Esta comida es muy picante – Mole and the Lemon Tart Revisited

Olé Mole!

This week has been hectic, I’ve recently started a new job and it was induction time in Darlington (a 4 1/2 drive for me), then to Solihull to help paint a ‘Children’s Hospice’ as part of a volunteer team from work, and then up to Macclesfield before home down south.

Luckily, I was able to include some excellent restaurants so if you like Indian, Rose Murree in Hagley Road Birmingham is worth a trip, and for excellent English fair, Bacchus in Prestbury is also worth a trip the weekday special being extremely good value money. Click on the names to see their web sites.

I recently decided to spruce up the herb and spice cupboard and venturing food wise into Mexico, ordered a range of dried chilli’s amongst other exotic items such as Dukkah Za’atar and Ras al Hanout.

My inspiration was ‘Mole‘  Mexican for sauce. There are lots to choose from but I was going to attempt Mole Poblano,  more often used for celebrations as its apparently quite time consuming to make, it was about time for me to find out. Having the chilli’s to hand the rest of the ingredients were assembled, and there are quite a few. Peanuts, Ground Almonds, Onions, Tomatoes, Chocolate (YES, I had some special Peruvian, more of that later). Here is a picture of what you will need.

I used three different chilli varieties Pasilla, Mulato and Guajillo which needed soaking in hot water for 15 mins to soften them, after I had dry fried them for a couple of minutes in a hot pan to help; release their flavor oils.

I was using a combination of recipes for this Mole, William Harcourt-Cooze, of chocolate fame in conjunction with a web find and Tomasina Miers, Masterchef winner and owner of the ‘Wahaca‘ restaurant chain. The reason for this combination was that there were subtle differences in some of the processes, such as roasting the onions and tomatoes in a dry pan, and using Tortilla Chips as a thickening agent and flavour layer. The chocolate I used is a pure Cacao from Peru (Peruvian Black 100%), you can get it in Waitrose in the cooking section, or mail order if you click on William Harcourt-Cooze’s name above.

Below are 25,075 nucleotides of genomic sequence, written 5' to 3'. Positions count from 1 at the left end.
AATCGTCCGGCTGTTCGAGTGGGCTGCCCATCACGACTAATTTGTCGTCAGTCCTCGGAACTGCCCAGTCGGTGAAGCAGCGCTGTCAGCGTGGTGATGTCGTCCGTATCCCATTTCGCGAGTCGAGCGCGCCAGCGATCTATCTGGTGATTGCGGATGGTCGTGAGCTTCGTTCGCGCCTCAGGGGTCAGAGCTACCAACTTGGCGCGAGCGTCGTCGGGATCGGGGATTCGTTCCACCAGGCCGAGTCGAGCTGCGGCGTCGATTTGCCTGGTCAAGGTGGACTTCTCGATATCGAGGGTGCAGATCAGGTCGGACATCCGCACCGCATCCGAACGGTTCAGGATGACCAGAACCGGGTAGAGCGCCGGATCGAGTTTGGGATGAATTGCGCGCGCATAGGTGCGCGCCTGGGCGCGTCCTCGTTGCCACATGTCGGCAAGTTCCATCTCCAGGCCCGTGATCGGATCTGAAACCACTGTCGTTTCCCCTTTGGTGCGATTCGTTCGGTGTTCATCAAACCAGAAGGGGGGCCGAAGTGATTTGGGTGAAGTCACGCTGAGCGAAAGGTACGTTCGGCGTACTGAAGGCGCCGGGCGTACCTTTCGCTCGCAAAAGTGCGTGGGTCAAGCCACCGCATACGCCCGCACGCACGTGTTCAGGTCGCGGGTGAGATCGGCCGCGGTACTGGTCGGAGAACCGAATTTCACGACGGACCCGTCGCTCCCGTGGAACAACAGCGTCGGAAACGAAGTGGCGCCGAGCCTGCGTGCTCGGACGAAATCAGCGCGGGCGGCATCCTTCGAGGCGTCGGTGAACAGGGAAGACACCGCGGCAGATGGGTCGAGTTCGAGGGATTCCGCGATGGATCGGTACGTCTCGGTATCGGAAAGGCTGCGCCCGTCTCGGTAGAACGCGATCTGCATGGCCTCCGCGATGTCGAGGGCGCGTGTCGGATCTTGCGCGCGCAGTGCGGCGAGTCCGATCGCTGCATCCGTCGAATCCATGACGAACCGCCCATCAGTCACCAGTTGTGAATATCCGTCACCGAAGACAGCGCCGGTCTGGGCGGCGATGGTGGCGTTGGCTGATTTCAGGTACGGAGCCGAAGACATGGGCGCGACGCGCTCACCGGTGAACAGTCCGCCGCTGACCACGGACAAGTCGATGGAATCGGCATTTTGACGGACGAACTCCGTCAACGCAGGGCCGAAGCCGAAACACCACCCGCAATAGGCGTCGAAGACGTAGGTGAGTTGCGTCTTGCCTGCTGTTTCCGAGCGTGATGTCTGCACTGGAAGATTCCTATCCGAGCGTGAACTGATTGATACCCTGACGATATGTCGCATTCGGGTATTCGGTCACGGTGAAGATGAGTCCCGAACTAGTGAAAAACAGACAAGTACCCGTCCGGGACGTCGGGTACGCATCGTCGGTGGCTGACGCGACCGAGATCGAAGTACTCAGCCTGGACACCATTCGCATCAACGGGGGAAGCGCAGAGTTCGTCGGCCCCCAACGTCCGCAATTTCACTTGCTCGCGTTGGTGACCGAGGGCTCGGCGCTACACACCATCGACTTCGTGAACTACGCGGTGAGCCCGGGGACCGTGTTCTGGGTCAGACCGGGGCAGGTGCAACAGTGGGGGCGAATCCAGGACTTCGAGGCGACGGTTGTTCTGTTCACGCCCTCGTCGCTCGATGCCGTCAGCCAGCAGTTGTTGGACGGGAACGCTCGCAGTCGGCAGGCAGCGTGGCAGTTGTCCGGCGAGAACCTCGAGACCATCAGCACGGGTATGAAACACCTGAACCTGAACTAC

The spice mix on the left (Cloves, Cinnamon Bark), and the Peanuts were both dry fried to bring out their flavour before grinding into a powder. Once you have dry fried the chili’s, soak them for 15 minutes in hot water, reserve some of the liquid as this is added to the Mole to intensify the taste. Once soaked, remove the stalks and seeds before chopping up, and adding to the Onions, Garlic and Tomatoes.

The whole process took about 2 1/2 to 3 hours which includes soaking time, dry frying, grinding and reducing the sauce. Was it worth it, hell yeah. The flavour is just fantastic, deep rich and very satisfying. Its not too hot but warming and very satisfying.
To go with the Mole I got a couple of chicken breasts seasoned with salt and pepper, placed 3 fresh oregano leaves on the top and wrapped them tightly in cling film. They went into a saucepan of water that was simmering VERY gently, and cooked slowly for about 20-30 minutes (size dependent).
The Mole was served on top, alongside Basmati Rice with Sweetcorn and Red Peppers (diced very finely), and a salad of Tomato and Onion. Have a go, its worth the effort.

Lemon Tart Revisited

You may recall in my last post ‘the accident’, I dropped my Lemon Tart as it was being extracted from the oven ( I have a small scar to prove it, ouch).
My good friend Anna-Rita in Italy, showed me how to make this delicious Lemon Tart, something that would be perfect after a warm spicy number such as the Mole with Chicken. The Tart consists of a sweet pastry base, top and bottom and a filling of lemon crème/custard. Its easy to make BUT the pastry is DIFFICULT to handle due to its short sticky nature and even some time in the fridge did not seem to make too much difference.

The crème/custard is made by putting a couple of eggs, castor sugar, lemon zest and juice from 2 lemons into a saucepan and whisking over a moderate heat until thick. Don’t have the heat too high or you will end up with scrambled eggs. When thick, turn off the heat cover with some cling film to prevent a skin forming and leave to cool (you can put into a pan of cold water if you don’t have much time to speed the cooling process).

The pastry is a 3:1 ratio of Flour to un-salted Butter, Sugar, Eggs and Dried Yeast. This is mixed in a Kenwood to bring it together and then 2/3 of it rolled out on Baking Parchment. Once in a greased fluted baking dish, add the lemon crème/custard roll out the remainder and put on top, sealing the edges. You should have about 1cm of crème filling, cut away any excess pastry.
30 minutes at 160 deg (fan oven) and you end up with a delicious dessert fit for any dinner table. I served mine with Mascarpone and slices of Lemon Confit which had developed a beautiful intense sweet/sharp flavour since they were made a couple of weeks back.
That’s it for this time foodies….. I hope you enjoyed the blog and have a go yourself……

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